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Predictors of good-quality counselling from the perspective of hospitalised chronically ill adults


Correspondence: Pirjo Kaakinen, PhD Student, Institute of Health Sciences, University of Oulu, Aapistie 5A Box 5000, 900014 Oulu, Finland. Telephone: +358407508056.



Aims and objectives

To determine the factors that predict the quality of patient counselling from the perspective of hospitalised chronically ill adults.


In view of the growing number of adults with chronic diseases and a lack of resources in health care, it would be valuable for healthcare professionals to know which factors result in good-quality counselling for such individuals.


The study used a cross-sectional, descriptive design.


Data were collected from chronically ill adults (n = 106) in northern Finland and were analysed using logistic regression.


Counselling implementation was perceived to be of good quality if it was preplanned (odds ratio = 24·07) and patient-centred (odds ratio = 16·03) and if interaction during counselling (odds ratio = 13·27) was good. Counselling about social support (odds ratio = 14·78), preplanned counselling (odds ratio = 9·69), counselling about the results of investigations (odds ratio = 7·84) and counselling about disease progression (odds ratio = 7·66) were statistically significant predictors of the content being considered good quality. The effects of counselling on disease treatment (odds ratio = 11·33), patient-centred counselling (odds ratio = 9·75) and counselling about the effects of attitudes (odds ratio = 9·52) were statistically significant predictors of highly beneficial counselling. Counselling about the effects of disease treatment (odds ratio = 9·71) and interaction during counselling (odds ratio = 4·91) predicted the quality of counselling materials and methods.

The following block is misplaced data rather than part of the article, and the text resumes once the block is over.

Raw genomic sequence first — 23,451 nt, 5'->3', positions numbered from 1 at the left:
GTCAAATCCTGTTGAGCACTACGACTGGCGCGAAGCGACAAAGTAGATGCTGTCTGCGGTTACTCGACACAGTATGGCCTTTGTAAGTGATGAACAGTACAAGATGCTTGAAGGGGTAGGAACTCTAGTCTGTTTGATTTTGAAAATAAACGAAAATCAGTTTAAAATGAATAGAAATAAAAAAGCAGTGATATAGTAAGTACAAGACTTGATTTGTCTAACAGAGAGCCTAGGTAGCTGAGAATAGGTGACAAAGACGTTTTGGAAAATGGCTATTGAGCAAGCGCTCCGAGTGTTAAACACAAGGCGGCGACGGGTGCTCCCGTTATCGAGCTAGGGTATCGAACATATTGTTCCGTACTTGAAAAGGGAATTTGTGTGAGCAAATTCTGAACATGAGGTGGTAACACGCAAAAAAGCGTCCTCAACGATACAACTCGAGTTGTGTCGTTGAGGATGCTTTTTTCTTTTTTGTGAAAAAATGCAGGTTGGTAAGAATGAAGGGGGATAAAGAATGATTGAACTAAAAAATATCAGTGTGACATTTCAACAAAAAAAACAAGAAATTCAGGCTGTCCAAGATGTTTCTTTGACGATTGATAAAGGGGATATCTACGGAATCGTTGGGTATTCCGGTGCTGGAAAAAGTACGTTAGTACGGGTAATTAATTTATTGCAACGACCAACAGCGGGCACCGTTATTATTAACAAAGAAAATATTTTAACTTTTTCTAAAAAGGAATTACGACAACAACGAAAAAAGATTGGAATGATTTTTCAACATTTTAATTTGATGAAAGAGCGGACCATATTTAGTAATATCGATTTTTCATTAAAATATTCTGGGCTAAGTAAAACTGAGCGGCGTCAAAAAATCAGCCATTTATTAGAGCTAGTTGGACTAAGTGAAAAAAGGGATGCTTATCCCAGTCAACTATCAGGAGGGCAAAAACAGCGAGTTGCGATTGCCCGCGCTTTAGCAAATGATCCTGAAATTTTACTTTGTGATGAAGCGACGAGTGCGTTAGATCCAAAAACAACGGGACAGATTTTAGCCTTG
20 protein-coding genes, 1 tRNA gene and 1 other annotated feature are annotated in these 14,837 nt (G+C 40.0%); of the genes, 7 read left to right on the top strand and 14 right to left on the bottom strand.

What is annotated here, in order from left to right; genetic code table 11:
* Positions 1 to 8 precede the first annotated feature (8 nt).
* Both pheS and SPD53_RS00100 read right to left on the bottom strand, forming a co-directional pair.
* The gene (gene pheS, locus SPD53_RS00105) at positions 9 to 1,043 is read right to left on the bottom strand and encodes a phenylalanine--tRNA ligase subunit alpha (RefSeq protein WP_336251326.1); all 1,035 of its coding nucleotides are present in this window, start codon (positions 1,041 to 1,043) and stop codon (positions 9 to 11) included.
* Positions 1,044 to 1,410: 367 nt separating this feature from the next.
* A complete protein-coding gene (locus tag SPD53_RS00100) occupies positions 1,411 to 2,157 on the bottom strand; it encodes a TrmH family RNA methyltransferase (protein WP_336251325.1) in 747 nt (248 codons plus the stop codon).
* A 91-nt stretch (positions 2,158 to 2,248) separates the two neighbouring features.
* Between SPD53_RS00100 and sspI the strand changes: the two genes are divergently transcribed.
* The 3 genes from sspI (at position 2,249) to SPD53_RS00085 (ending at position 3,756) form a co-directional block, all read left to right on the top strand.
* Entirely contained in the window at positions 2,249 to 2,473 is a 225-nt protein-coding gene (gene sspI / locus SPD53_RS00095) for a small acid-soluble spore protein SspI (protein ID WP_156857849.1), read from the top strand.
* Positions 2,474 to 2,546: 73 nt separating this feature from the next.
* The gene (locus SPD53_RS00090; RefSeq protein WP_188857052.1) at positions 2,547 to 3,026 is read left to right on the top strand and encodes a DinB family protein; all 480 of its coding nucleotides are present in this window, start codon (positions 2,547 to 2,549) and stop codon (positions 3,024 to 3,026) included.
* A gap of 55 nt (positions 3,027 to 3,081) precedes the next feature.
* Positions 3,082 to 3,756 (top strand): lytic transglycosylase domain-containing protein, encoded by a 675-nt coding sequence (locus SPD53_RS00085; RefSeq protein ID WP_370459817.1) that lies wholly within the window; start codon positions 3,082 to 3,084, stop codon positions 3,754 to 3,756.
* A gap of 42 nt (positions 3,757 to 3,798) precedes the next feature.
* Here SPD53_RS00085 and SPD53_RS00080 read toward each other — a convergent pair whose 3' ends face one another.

The results could be used to help healthcare professionals to ensure good-quality counselling by highlighting the areas that are most important to meet the expectations of chronically ill adults.

Relevance to clinical practice

The results can be used to develop the quality of chronically ill adults' counselling as well as to educate staff to focus better on chronically ill patients' counselling because it is necessary to develop new ways to offer more patient-centred counselling in order to address patients' needs and fit care to patients' lifestyles.